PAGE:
The Data Retention Directive compels communications service providers routinely to capture and archive information detailing the telephone calls, web surfing, e-mail messages and other communications of their users.
The vote on the final resolution was adopted in the European Parliament by 378 votes in favour to 197 against, with 30 abstentions.
The Directive remained highly controversial and has been rejected as unconstitutional in several member states. It was successfully challenged at the European Court of Justice by Digital Rights Ireland on human rights grounds, with a judgment given in 2014.
- 1 Main provisions
- 2 Summary of issues with the directive
- 3 ECJ incompatibility ruling
- 4 State reactions to ECJ incompatibility ruling
- 5 Implementation into UK law
- 6 Review of the Directive 2011 onwards
- 7 Challenges and non-implementation
- 7.1 Norway (expected)
- 7.2 Austria December 2012
- 7.3 Sweden: non-implementation
- 7.4 Ireland February 2009: first ECJ challenge
- 7.5 Romania October 2008
- 7.6 Bulgaria 11 December 2008
- 7.7 Germany early 2010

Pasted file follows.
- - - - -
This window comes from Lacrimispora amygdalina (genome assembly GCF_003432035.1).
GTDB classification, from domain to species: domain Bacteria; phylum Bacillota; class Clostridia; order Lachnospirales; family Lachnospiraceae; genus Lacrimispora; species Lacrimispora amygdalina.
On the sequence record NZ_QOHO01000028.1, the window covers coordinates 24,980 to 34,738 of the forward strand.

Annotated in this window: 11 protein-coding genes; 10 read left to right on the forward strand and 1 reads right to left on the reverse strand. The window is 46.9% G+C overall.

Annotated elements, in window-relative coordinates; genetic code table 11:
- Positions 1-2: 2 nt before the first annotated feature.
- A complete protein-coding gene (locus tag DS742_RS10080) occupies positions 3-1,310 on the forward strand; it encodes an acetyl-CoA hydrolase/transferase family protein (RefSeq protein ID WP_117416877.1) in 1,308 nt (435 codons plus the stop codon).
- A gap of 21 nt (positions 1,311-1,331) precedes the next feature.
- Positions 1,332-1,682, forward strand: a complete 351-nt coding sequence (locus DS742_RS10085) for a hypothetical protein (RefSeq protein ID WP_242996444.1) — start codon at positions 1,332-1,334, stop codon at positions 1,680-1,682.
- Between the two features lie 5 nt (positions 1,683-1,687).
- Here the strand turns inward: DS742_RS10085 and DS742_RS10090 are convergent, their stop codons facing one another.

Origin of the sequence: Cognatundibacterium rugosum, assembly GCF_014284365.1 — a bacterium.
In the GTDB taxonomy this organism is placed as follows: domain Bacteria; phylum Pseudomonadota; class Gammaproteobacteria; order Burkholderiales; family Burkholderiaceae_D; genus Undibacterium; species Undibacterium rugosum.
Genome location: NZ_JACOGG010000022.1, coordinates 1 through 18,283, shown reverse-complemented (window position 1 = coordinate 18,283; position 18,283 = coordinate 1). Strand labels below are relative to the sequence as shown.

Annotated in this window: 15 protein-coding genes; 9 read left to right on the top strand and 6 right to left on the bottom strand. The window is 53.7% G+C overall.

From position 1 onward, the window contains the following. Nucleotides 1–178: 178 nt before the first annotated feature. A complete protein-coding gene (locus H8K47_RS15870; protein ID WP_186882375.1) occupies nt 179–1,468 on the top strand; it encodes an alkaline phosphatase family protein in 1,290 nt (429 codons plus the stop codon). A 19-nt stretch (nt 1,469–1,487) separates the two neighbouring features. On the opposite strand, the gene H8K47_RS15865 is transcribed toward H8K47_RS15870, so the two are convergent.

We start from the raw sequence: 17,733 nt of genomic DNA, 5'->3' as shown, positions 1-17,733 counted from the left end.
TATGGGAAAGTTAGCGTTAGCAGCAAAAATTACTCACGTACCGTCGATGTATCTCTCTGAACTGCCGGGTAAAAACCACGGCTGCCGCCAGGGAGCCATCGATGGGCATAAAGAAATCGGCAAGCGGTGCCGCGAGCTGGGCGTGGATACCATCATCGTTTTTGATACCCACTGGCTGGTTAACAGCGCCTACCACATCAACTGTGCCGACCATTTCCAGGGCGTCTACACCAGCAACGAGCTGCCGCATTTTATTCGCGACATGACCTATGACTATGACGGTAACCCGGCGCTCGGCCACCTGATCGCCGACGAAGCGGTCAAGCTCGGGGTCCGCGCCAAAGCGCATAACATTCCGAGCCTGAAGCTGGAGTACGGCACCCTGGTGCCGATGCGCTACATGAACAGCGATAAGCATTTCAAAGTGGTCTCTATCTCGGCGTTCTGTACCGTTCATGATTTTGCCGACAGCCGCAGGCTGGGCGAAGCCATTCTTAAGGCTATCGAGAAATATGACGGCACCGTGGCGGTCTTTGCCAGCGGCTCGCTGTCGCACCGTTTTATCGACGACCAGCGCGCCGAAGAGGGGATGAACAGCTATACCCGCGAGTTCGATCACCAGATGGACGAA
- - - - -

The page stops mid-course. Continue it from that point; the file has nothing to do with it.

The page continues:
- 7.8 Czech Republic March 2011
- 7.9 Cyprus February 2011
- 7.10 Ireland May 5th 2010 onwards: Irish High Court case and referral to ECJ
- 7.11 Article 29 Data Protection Working Party on Data Retention
- 8 Result of ECJ decision
- 9 See also
- 10 References
According to EU Law, under the 2006/24/EC Data Retention Directive, all members states are required to retain for between 6 and 24 months all data necessary:
To trace and identify the source of a communication;
To trace and identify the destination of a communication;
To identify the date, time and duration of a communication;
To identify the type of communication;
To identify the communication device;
To identify the location of mobile communication equipment.